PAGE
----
The survey finds that 81% of respondents are concerns that their company will not offer pay raises that keep up with inflationary demands. This comes as compensation is top of mind for many employees due to the rising cost of education and living, Derler says.  

“Nowadays, pay information and misinformation about compensation are widely shared online, which can be confusing for people new to the workforce,” Derler says. “To address these concerns, it’s essential to ensure that managers and HR counterparts are knowledgable and armed with data when it comes to compensation decisions and the accompanying conversations.”  

Having a better understanding of the market value of jobs can help both employees and managers have data-based, effective discussions around their pay by helping them understand how much a role is worth and what employees can reasonably expect to be paid. By allowing managers to have meaningful knowledge about their available compensation budgets and how they align with the average compensation for similar roles in the market, as well as the possible company-specific links to talent retention, they can navigate compensation challenges and conversations more effecitvely, Derler says.  

Organizations are facing unprecedented levels of disruption, with leadership changes, layoffs, and RTO mandates ranking as the three most disruptive changes to their workplaces in 2023. The more disruption there is, Derler explains, the more reason organizations have to track employee sentiment and behaviors through people analytics to keep an eye on the impact to employees which, in turn, impacts the business.  

“People analytics can help track workforce trends, and how they vary by employee populations,” Derler says. “For example, after an event like a business restructing or acquisition, do employee engagement results vary by region, business function, employee tenure, or age, and do we see impacts on productivity or performance outcomes? Such granular information can inform HR strategies to ensure the continuation of productivity and performance.”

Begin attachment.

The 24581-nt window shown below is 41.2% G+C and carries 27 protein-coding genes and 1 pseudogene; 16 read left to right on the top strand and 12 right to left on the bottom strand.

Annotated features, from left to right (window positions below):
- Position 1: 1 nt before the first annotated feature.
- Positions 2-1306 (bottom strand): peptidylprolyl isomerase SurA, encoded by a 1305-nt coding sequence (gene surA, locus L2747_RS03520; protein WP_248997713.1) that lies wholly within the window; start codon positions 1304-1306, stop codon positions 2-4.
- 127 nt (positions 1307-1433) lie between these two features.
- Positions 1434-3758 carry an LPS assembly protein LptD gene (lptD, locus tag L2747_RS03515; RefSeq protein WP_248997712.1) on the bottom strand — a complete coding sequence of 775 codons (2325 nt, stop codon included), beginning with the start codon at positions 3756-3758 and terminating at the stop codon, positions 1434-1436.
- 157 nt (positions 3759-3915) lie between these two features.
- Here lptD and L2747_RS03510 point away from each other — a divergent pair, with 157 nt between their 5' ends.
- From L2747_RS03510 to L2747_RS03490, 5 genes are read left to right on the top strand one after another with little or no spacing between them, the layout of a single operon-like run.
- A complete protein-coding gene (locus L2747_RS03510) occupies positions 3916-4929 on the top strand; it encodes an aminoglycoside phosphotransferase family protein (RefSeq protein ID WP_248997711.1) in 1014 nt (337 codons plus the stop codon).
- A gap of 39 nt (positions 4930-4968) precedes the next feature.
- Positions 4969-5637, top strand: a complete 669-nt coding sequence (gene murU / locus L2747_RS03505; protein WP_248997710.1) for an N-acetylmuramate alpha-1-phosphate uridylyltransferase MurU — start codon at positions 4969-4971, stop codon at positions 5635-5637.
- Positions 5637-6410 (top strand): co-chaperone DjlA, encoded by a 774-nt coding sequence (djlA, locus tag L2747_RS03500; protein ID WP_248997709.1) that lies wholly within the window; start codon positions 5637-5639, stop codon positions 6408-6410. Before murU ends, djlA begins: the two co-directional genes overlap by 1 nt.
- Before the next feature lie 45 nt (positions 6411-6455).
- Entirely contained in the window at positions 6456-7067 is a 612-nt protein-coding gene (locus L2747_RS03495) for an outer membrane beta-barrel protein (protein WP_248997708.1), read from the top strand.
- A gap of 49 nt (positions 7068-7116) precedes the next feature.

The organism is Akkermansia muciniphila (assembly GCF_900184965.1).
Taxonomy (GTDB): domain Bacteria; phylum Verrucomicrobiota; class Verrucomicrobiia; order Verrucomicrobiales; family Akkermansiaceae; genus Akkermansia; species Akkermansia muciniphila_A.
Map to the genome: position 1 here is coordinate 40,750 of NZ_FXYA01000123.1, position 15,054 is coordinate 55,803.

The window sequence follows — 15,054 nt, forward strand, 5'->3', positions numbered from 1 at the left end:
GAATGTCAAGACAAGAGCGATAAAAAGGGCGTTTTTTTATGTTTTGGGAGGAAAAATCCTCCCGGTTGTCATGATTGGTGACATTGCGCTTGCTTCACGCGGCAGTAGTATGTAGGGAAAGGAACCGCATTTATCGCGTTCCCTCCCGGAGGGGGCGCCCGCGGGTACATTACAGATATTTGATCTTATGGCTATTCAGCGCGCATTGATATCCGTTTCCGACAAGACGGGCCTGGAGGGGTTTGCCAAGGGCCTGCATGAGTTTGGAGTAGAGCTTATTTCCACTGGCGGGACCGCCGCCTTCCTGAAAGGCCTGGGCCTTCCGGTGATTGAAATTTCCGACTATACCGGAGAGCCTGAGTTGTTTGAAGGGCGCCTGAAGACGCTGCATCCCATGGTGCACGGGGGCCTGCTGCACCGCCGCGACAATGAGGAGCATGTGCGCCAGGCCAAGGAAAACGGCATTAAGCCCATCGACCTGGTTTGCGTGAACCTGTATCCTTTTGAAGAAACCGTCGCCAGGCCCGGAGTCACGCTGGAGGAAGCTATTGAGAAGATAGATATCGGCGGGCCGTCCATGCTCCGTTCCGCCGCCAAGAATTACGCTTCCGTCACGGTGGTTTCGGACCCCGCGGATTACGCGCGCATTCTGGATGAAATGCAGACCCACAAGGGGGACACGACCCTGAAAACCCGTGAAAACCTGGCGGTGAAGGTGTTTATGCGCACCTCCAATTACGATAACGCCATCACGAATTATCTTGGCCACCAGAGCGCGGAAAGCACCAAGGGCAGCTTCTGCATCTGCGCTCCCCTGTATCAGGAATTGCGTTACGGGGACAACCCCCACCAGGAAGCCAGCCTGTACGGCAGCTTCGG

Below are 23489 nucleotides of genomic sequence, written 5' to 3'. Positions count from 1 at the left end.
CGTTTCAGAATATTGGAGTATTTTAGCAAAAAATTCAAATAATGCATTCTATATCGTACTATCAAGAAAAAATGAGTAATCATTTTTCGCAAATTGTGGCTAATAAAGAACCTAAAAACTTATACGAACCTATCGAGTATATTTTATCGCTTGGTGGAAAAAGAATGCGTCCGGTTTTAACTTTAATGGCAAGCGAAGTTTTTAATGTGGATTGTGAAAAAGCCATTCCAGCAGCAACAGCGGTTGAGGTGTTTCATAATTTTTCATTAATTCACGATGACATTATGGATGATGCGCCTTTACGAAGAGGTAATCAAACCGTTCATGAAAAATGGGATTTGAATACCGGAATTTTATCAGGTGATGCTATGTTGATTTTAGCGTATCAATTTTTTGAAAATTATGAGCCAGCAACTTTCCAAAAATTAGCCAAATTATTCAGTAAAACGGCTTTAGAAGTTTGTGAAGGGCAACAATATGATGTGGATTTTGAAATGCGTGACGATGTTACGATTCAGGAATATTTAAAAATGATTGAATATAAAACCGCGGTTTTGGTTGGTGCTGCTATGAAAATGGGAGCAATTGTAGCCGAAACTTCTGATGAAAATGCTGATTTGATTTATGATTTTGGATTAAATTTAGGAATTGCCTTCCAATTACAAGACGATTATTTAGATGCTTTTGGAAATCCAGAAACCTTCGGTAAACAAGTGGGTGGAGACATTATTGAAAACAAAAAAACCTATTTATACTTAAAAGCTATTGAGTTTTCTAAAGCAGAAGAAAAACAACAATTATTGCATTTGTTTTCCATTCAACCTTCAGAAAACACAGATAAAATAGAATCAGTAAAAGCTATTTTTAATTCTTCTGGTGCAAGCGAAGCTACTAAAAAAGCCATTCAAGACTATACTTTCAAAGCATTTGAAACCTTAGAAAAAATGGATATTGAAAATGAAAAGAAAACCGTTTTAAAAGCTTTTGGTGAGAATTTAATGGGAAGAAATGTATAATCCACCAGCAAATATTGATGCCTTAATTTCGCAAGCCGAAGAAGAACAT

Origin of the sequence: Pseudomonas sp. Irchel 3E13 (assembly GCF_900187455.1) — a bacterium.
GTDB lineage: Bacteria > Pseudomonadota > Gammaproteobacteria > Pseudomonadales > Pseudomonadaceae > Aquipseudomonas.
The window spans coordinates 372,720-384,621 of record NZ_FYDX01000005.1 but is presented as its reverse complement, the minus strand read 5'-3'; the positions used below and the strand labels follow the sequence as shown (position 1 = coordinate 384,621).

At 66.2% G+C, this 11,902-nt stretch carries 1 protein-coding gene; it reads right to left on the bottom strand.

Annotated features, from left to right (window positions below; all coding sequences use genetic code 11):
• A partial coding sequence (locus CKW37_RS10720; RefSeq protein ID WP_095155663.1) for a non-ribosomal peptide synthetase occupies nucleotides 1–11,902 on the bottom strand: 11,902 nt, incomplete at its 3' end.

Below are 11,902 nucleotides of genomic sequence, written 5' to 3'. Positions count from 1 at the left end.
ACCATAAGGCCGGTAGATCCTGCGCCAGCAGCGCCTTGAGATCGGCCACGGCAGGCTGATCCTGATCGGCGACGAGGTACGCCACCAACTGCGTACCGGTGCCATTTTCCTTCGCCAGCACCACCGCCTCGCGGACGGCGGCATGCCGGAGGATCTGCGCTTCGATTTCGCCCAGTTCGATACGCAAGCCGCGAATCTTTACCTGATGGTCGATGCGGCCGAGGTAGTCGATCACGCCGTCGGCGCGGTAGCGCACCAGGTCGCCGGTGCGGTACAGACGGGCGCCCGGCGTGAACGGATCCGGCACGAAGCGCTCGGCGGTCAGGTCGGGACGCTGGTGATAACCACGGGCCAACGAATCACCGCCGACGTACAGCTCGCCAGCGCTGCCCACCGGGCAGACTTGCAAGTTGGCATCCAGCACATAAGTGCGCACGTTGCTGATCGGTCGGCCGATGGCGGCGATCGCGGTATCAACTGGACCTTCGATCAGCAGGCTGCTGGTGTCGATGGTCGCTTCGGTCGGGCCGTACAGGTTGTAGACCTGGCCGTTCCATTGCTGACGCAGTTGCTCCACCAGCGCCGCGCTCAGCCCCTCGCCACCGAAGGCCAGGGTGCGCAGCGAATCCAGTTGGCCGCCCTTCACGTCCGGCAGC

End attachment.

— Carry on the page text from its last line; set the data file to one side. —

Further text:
It’s important to avoid too many disruptions. However, if there is no other way, Derler suggests a few top strategies to help people deal with disruption a little easier.  

  • Avoid too many manager changes for employees and teams. These changes feel the most disruptive as strategies and communication patterns change and a transition period that is needed with each new manager. 
  • When designing teams, default to smaller units rather than bigger units. Visier finds that smaller teams can be more cohesive and have lower resignation rates, so if companies have to restructure a unit, keep in mind the benefits for smaller spans of control or team sizes each manager can meaningfully change. 
  • Overcommunicate the business case of every change. In addition, add specific steps taken by senior management about what is being done to help employees transition. For example, during a restructuring, make sure that employees in new roles are clear about new business objectives and have the development and learning opportunities that they need.  

By implementing these strategies, organizations can navigate disruption more effectively and support their employees through periods of change.